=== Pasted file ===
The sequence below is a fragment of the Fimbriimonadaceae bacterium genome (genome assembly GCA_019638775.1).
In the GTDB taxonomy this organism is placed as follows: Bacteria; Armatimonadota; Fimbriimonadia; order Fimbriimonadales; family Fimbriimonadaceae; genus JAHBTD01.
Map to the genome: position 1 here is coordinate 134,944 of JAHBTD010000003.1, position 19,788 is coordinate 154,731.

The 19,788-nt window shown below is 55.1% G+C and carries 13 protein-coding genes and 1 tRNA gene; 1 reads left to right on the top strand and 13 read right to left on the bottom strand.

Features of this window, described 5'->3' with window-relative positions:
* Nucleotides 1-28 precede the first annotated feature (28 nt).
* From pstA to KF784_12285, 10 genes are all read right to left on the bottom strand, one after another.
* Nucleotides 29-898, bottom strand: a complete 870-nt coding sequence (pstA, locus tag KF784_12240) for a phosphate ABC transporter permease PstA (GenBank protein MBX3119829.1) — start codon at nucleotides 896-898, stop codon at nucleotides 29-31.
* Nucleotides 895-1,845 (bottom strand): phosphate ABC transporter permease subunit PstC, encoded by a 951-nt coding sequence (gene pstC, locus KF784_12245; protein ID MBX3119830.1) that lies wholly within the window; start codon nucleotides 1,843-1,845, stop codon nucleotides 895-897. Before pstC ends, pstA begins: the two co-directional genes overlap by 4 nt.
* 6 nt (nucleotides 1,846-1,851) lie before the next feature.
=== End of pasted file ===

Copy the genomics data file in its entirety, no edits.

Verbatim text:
The sequence below is a fragment of the Fimbriimonadaceae bacterium genome (genome assembly GCA_019638775.1).
In the GTDB taxonomy this organism is placed as follows: Bacteria; Armatimonadota; Fimbriimonadia; order Fimbriimonadales; family Fimbriimonadaceae; genus JAHBTD01.
Map to the genome: position 1 here is coordinate 134,944 of JAHBTD010000003.1, position 19,788 is coordinate 154,731.

The 19,788-nt window shown below is 55.1% G+C and carries 13 protein-coding genes and 1 tRNA gene; 1 reads left to right on the top strand and 13 read right to left on the bottom strand.

Features of this window, described 5'->3' with window-relative positions:
* Nucleotides 1-28 precede the first annotated feature (28 nt).
* From pstA to KF784_12285, 10 genes are all read right to left on the bottom strand, one after another.
* Nucleotides 29-898, bottom strand: a complete 870-nt coding sequence (pstA, locus tag KF784_12240) for a phosphate ABC transporter permease PstA (GenBank protein MBX3119829.1) — start codon at nucleotides 896-898, stop codon at nucleotides 29-31.
* Nucleotides 895-1,845 (bottom strand): phosphate ABC transporter permease subunit PstC, encoded by a 951-nt coding sequence (gene pstC, locus KF784_12245; protein ID MBX3119830.1) that lies wholly within the window; start codon nucleotides 1,843-1,845, stop codon nucleotides 895-897. Before pstC ends, pstA begins: the two co-directional genes overlap by 4 nt.
* 6 nt (nucleotides 1,846-1,851) lie before the next feature.